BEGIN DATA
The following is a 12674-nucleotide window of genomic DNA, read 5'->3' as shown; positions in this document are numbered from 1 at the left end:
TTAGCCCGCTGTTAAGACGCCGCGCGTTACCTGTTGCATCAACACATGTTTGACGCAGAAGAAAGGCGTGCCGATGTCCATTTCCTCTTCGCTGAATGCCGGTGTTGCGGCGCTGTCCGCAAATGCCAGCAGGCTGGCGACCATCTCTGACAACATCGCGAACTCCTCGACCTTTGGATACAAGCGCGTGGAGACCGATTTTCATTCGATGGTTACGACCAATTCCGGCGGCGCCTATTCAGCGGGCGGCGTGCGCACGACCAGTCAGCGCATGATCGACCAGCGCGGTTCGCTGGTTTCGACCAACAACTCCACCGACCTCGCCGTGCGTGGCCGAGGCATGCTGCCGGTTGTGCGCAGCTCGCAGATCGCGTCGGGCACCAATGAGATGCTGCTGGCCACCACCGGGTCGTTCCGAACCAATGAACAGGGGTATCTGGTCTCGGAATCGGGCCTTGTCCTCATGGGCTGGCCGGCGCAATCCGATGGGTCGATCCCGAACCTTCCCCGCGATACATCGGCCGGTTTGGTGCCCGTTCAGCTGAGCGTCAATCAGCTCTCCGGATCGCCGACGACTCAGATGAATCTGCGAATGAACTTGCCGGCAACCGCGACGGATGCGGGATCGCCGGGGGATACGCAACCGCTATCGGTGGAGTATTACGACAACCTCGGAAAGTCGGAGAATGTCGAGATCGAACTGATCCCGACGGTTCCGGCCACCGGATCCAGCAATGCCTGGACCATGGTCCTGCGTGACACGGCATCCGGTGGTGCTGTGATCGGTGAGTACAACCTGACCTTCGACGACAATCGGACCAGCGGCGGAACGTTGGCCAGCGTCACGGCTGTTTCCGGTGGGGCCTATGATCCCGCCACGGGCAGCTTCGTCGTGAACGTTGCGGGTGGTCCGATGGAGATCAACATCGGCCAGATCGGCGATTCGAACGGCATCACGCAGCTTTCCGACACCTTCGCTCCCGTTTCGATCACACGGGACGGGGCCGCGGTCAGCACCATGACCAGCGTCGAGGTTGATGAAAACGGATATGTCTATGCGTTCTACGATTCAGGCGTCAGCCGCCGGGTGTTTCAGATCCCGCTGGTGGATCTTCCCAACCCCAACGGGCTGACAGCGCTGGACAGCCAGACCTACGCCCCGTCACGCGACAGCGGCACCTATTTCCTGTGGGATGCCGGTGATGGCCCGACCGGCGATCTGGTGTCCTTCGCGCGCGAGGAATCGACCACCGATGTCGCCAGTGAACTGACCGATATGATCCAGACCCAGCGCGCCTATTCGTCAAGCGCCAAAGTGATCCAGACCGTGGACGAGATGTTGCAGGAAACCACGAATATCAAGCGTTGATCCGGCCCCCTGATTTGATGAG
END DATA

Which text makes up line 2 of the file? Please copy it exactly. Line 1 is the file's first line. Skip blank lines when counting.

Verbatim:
TTAGCCCGCTGTTAAGACGCCGCGCGTTACCTGTTGCATCAACACATGTTTGACGCAGAAGAAAGGCGTGCCGATGTCCATTTCCTCTTCGCTGAATGCCGGTGTTGCGGCGCTGTCCGCAAATGCCAGCAGGCTGGCGACCATCTCTGACAACATCGCGAACTCCTCGACCTTTGGATACAAGCGCGTGGAGACCGATTTTCATTCGATGGTTACGACCAATTCCGGCGGCGCCTATTCAGCGGGCGGCGTGCGCACGACCAGTCAGCGCATGATCGACCAGCGCGGTTCGCTGGTTTCGACCAACAACTCCACCGACCTCGCCGTGCGTGGCCGAGGCATGCTGCCGGTTGTGCGCAGCTCGCAGATCGCGTCGGGCACCAATGAGATGCTGCTGGCCACCACCGGGTCGTTCCGAACCAATGAACAGGGGTATCTGGTCTCGGAATCGGGCCTTGTCCTCATGGGCTGGCCGGCGCAATCCGATGGGTCGATCCCGAACCTTCCCCGCGATACATCGGCCGGTTTGGTGCCCGTTCAGCTGAGCGTCAATCAGCTCTCCGGATCGCCGACGACTCAGATGAATCTGCGAATGAACTTGCCGGCAACCGCGACGGATGCGGGATCGCCGGGGGATACGCAACCGCTATCGGTGGAGTATTACGACAACCTCGGAAAGTCGGAGAATGTCGAGATCGAACTGATCCCGACGGTTCCGGCCACCGGATCCAGCAATGCCTGGACCATGGTCCTGCGTGACACGGCATCCGGTGGTGCTGTGATCGGTGAGTACAACCTGACCTTCGACGACAATCGGACCAGCGGCGGAACGTTGGCCAGCGTCACGGCTGTTTCCGGTGGGGCCTATGATCCCGCCACGGGCAGCTTCGTCGTGAACGTTGCGGGTGGTCCGATGGAGATCAACATCGGCCAGATCGGCGATTCGAACGGCATCACGCAGCTTTCCGACACCTTCGCTCCCGTTTCGATCACACGGGACGGGGCCGCGGTCAGCACCATGACCAGCGTCGAGGTTGATGAAAACGGATATGTCTATGCGTTCTACGATTCAGGCGTCAGCCGCCGGGTGTTTCAGATCCCGCTGGTGGATCTTCCCAACCCCAACGGGCTGACAGCGCTGGACAGCCAGACCTACGCCCCGTCACGCGACAGCGGCACCTATTTCCTGTGGGATGCCGGTGATGGCCCGACCGGCGATCTGGTGTCCTTCGCGCGCGAGGAATCGACCACCGATGTCGCCAGTGAACTGACCGATATGATCCAGACCCAGCGCGCCTATTCGTCAAGCGCCAAAGTGATCCAGACCGTGGACGAGATGTTGCAGGAAACCACGAATATCAAGCGTTGATCCGGCCCCCTGATTTGATGAG